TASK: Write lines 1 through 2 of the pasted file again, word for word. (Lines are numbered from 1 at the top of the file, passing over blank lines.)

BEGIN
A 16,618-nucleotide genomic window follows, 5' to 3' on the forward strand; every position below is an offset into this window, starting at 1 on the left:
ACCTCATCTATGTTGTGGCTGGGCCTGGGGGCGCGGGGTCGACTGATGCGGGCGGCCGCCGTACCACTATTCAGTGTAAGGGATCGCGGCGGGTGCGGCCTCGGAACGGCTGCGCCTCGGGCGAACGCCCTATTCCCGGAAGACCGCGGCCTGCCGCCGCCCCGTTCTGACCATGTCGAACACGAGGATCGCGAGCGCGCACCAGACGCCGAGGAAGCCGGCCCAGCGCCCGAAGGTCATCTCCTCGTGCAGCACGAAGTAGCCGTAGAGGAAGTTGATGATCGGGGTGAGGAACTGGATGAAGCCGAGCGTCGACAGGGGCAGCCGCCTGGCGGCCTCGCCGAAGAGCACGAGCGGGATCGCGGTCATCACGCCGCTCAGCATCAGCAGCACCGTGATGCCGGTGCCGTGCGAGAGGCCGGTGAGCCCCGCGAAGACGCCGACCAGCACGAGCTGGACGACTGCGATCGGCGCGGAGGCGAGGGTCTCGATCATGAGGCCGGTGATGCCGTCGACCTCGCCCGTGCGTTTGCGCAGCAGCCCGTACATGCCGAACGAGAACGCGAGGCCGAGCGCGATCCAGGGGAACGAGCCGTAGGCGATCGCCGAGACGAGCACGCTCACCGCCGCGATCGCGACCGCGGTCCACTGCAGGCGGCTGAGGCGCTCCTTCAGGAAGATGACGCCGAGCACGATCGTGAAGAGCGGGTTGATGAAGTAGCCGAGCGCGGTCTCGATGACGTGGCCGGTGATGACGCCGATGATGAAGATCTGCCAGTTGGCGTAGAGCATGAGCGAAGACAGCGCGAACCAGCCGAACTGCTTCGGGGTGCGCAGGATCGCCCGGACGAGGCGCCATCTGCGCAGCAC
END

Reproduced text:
A 16,618-nucleotide genomic window follows, 5' to 3' on the forward strand; every position below is an offset into this window, starting at 1 on the left:
ACCTCATCTATGTTGTGGCTGGGCCTGGGGGCGCGGGGTCGACTGATGCGGGCGGCCGCCGTACCACTATTCAGTGTAAGGGATCGCGGCGGGTGCGGCCTCGGAACGGCTGCGCCTCGGGCGAACGCCCTATTCCCGGAAGACCGCGGCCTGCCGCCGCCCCGTTCTGACCATGTCGAACACGAGGATCGCGAGCGCGCACCAGACGCCGAGGAAGCCGGCCCAGCGCCCGAAGGTCATCTCCTCGTGCAGCACGAAGTAGCCGTAGAGGAAGTTGATGATCGGGGTGAGGAACTGGATGAAGCCGAGCGTCGACAGGGGCAGCCGCCTGGCGGCCTCGCCGAAGAGCACGAGCGGGATCGCGGTCATCACGCCGCTCAGCATCAGCAGCACCGTGATGCCGGTGCCGTGCGAGAGGCCGGTGAGCCCCGCGAAGACGCCGACCAGCACGAGCTGGACGACTGCGATCGGCGCGGAGGCGAGGGTCTCGATCATGAGGCCGGTGATGCCGTCGACCTCGCCCGTGCGTTTGCGCAGCAGCCCGTACATGCCGAACGAGAACGCGAGGCCGAGCGCGATCCAGGGGAACGAGCCGTAGGCGATCGCCGAGACGAGCACGCTCACCGCCGCGATCGCGACCGCGGTCCACTGCAGGCGGCTGAGGCGCTCCTTCAGGAAGATGACGCCGAGCACGATCGTGAAGAGCGGGTTGATGAAGTAGCCGAGCGCGGTCTCGATGACGTGGCCGGTGATGACGCCGATGATGAAGATCTGCCAGTTGGCGTAGAGCATGAGCGAAGACAGCGCGAACCAGCCGAACTGCTTCGGGGTGCGCAGGATCGCCCGGACGAGGCGCCATCTGCGCAGCAC